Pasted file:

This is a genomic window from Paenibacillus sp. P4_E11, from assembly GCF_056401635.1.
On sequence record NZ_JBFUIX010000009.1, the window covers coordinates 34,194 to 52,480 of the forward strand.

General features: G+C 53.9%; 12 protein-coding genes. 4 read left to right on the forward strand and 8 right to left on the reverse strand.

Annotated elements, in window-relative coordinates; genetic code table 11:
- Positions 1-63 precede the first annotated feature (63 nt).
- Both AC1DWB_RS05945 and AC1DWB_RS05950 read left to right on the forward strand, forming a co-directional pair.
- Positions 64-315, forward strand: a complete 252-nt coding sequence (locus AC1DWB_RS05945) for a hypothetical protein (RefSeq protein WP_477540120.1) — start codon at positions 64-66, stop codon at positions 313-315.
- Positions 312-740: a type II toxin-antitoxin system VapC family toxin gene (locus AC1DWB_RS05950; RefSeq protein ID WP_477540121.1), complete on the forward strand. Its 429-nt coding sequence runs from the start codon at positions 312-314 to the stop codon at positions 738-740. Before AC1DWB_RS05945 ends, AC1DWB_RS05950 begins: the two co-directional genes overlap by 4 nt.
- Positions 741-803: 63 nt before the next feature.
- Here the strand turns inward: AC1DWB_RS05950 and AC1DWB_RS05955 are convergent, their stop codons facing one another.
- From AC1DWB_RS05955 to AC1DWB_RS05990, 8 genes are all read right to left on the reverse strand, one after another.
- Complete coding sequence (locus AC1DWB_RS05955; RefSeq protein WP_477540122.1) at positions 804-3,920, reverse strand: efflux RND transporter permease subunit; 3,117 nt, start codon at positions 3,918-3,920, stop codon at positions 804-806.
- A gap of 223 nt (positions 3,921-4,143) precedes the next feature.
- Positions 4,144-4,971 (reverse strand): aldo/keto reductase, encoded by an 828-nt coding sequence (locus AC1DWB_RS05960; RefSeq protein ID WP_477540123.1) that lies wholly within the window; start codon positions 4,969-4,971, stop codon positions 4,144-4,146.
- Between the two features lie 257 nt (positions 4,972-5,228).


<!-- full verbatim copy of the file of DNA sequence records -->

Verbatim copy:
This is a genomic window from Paenibacillus sp. P4_E11, from assembly GCF_056401635.1.
On sequence record NZ_JBFUIX010000009.1, the window covers coordinates 34,194 to 52,480 of the forward strand.

General features: G+C 53.9%; 12 protein-coding genes. 4 read left to right on the forward strand and 8 right to left on the reverse strand.

Annotated elements, in window-relative coordinates; genetic code table 11:
- Positions 1-63 precede the first annotated feature (63 nt).
- Both AC1DWB_RS05945 and AC1DWB_RS05950 read left to right on the forward strand, forming a co-directional pair.
- Positions 64-315, forward strand: a complete 252-nt coding sequence (locus AC1DWB_RS05945) for a hypothetical protein (RefSeq protein WP_477540120.1) — start codon at positions 64-66, stop codon at positions 313-315.
- Positions 312-740: a type II toxin-antitoxin system VapC family toxin gene (locus AC1DWB_RS05950; RefSeq protein ID WP_477540121.1), complete on the forward strand. Its 429-nt coding sequence runs from the start codon at positions 312-314 to the stop codon at positions 738-740. Before AC1DWB_RS05945 ends, AC1DWB_RS05950 begins: the two co-directional genes overlap by 4 nt.
- Positions 741-803: 63 nt before the next feature.
- Here the strand turns inward: AC1DWB_RS05950 and AC1DWB_RS05955 are convergent, their stop codons facing one another.
- From AC1DWB_RS05955 to AC1DWB_RS05990, 8 genes are all read right to left on the reverse strand, one after another.
- Complete coding sequence (locus AC1DWB_RS05955; RefSeq protein WP_477540122.1) at positions 804-3,920, reverse strand: efflux RND transporter permease subunit; 3,117 nt, start codon at positions 3,918-3,920, stop codon at positions 804-806.
- A gap of 223 nt (positions 3,921-4,143) precedes the next feature.
- Positions 4,144-4,971 (reverse strand): aldo/keto reductase, encoded by an 828-nt coding sequence (locus AC1DWB_RS05960; RefSeq protein ID WP_477540123.1) that lies wholly within the window; start codon positions 4,969-4,971, stop codon positions 4,144-4,146.
- Between the two features lie 257 nt (positions 4,972-5,228).